1PD - Breast cancer blood-derived exosomes: Characterisation of protein composition in search for new biomarkers
|Date||17 December 2016|
|Event||ESMO Asia 2016 Congress|
|Session||Basic science and translational research|
|Topics|| Basic Science
|Citation||Annals of Oncology (2016) 27 (suppl_9): ix1-ix8. 10.1093/annonc/mdw573|
O.S. Tutanov1, S.N. Tamkovich1, A. Grigoryeva2, E. Ryabchikova2, T. Duzhak3, Y. Tsentalovich3, P. Laktionov1, V. Vlassov1
Exosomes are known to be involved in the signalling processes and cell-to-cell communication both in healthy organisms and during the development of various cancer types. However, the exact mechanisms of sorting and secreting as well as the circulation patterns and composition of exosomes are still unclear. The aim of our research is to identify protein content of blood-derived exosomes and determine potential biomarkers specific for breast cancer development. Since exosomes are naturally binding with the cells, we decided to extract them not only from blood plasma but also from blood cells surface in order to understand their percentage, properties and composition.
Exosomes from blood plasma and blood cell surface-bound exosomes were obtained using methods developed in our lab (RF Patent #2556825, #2571507). The resultant samples were characterized by transmission electron microscopy (TEM) and immunogold labeling to state the presence of characteristic exosome tetraspanins CD-9, CD-24 and CD-63. Proteins from exosome samples were separated by electrophoresis in gradient polyacrylamide gel and identified by MALDI-TOF analysis.
Immunogold labeling confirmed the presence of antigens characteristic for exosomes: CD-9, CD-24 and CD-63. The evaluation of particle diameter of 14 950 exosomes has shown that the blood of breast cancer patients is mostly presented with exosomes diameter from 50 to 70 nm, the blood of healthy women - from 30 to 50 nm. We discovered that 61% of blood-derived exosomes are bound to the surface of blood cells. MALDI TOF/TOF identified more than 150 proteins in exosomes from the blood of healthy women (n = 5) and breast cancer patients (n = 5), the majority of which are found in exosomes for the first time (according Exocarta database at the summer of 2016).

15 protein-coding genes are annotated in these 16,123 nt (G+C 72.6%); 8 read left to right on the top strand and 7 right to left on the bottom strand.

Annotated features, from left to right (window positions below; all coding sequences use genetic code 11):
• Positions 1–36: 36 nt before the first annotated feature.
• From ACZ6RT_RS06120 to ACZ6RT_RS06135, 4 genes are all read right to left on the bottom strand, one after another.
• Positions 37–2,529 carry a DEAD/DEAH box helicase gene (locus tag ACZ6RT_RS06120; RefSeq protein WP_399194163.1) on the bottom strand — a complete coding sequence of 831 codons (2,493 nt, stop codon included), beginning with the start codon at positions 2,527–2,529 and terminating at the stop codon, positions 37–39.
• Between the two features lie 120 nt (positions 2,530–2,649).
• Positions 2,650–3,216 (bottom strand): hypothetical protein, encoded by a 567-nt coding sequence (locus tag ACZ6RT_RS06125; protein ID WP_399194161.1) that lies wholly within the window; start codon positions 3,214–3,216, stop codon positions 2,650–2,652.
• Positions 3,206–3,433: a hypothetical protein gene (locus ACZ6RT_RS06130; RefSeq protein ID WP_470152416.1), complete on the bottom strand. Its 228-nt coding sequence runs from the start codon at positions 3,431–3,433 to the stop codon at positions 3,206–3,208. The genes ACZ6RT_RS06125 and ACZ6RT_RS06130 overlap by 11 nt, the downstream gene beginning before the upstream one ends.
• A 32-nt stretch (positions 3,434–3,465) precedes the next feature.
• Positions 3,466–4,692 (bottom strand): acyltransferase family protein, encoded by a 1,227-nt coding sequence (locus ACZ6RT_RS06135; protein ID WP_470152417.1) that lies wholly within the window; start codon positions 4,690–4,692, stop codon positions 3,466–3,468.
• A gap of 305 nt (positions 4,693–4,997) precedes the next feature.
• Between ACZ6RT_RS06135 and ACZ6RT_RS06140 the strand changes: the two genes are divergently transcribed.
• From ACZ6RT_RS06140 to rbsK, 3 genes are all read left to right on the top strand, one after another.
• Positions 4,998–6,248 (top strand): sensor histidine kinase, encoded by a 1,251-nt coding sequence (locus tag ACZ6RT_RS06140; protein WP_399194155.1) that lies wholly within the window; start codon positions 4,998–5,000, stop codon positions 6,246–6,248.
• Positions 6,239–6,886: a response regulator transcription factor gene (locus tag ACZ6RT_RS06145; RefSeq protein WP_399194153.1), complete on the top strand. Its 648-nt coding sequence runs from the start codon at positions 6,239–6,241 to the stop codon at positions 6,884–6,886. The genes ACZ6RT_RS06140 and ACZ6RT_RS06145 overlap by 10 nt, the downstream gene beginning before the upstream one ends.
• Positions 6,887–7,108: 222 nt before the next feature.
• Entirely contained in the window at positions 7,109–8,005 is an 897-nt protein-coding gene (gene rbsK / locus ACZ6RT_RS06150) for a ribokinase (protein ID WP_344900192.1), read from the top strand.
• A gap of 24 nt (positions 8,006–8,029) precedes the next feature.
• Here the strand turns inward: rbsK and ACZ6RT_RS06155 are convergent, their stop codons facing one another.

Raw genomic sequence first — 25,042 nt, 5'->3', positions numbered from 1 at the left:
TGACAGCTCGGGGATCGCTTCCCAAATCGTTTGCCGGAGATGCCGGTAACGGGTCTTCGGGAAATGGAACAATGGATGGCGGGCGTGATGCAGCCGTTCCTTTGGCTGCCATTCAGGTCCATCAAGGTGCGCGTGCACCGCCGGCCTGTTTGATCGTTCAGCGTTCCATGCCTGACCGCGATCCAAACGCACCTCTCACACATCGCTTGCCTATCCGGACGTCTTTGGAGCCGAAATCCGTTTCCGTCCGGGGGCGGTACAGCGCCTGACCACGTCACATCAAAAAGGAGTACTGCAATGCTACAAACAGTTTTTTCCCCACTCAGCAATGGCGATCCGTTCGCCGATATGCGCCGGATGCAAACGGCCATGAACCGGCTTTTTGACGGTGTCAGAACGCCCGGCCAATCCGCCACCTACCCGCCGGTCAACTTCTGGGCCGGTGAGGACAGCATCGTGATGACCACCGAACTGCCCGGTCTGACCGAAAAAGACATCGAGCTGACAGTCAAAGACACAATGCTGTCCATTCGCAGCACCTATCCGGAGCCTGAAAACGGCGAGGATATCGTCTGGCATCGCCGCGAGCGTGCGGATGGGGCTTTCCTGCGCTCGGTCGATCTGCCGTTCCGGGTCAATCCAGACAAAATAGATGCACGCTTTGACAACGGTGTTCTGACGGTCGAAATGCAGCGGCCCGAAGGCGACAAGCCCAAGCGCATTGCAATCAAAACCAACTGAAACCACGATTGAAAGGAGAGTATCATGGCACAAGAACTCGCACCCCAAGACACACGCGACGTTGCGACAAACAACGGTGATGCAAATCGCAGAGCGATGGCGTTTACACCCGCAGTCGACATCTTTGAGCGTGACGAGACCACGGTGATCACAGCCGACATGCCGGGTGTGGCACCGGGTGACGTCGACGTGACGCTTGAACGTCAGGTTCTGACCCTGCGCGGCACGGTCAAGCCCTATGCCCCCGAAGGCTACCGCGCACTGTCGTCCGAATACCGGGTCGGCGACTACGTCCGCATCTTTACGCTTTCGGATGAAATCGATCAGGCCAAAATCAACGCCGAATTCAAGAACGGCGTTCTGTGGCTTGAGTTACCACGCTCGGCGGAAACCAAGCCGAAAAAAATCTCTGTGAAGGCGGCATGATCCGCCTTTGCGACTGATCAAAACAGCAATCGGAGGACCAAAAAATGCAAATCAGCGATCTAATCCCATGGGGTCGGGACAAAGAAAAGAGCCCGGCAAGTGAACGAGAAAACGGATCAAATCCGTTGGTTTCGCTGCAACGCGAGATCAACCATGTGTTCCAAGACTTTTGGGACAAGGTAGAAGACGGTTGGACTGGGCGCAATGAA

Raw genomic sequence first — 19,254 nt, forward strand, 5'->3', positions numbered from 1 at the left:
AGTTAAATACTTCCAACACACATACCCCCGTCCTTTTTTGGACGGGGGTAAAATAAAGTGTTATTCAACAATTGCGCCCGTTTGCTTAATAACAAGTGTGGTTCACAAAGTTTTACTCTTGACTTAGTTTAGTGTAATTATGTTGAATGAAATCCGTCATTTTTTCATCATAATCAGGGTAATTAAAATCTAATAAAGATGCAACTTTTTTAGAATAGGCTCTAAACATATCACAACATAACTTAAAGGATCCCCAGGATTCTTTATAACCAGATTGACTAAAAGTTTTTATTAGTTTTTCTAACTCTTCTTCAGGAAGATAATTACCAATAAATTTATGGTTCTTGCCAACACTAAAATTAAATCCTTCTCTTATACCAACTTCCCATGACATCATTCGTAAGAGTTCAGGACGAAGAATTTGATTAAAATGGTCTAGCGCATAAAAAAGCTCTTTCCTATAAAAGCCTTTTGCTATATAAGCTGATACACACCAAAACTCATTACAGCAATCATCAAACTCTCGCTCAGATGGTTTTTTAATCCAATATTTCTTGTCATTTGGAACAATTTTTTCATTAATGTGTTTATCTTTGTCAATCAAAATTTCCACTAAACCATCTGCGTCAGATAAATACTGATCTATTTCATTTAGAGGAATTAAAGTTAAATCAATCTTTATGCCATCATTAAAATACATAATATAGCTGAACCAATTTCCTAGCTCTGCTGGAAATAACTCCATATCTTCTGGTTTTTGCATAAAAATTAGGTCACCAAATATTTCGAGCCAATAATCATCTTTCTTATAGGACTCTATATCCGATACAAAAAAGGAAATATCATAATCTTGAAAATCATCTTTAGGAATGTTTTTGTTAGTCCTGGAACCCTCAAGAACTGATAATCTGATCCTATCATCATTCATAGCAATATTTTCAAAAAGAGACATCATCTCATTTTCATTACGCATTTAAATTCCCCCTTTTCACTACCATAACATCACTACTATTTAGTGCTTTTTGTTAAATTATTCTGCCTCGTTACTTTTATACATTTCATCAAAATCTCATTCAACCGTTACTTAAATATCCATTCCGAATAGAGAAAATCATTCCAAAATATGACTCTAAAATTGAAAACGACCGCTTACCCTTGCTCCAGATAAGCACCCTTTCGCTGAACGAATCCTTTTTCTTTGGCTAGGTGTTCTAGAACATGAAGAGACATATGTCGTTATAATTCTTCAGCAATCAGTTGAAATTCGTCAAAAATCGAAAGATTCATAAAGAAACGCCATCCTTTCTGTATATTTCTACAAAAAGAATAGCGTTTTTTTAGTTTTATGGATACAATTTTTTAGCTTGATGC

Although it is still unclear what leads to differences in exosome size in plasma and on the surface of the blood cells the results suggest the importance of this exosome fraction and provides us with the new perspective in exosome research. Further analysis with expanded sample size may lead us to biomarker patterns as well as new insight into exosome structure.
Clinical trial indentification
Legal entity responsible for the study
Laboratory of Molecular Medicine, Institute of Chemical Biology and Fundamental Medicine of Siberian Branch of Russian Academy of Sciences
Russian Foundation for Fundamental Research grant
All authors have declared no conflicts of interest.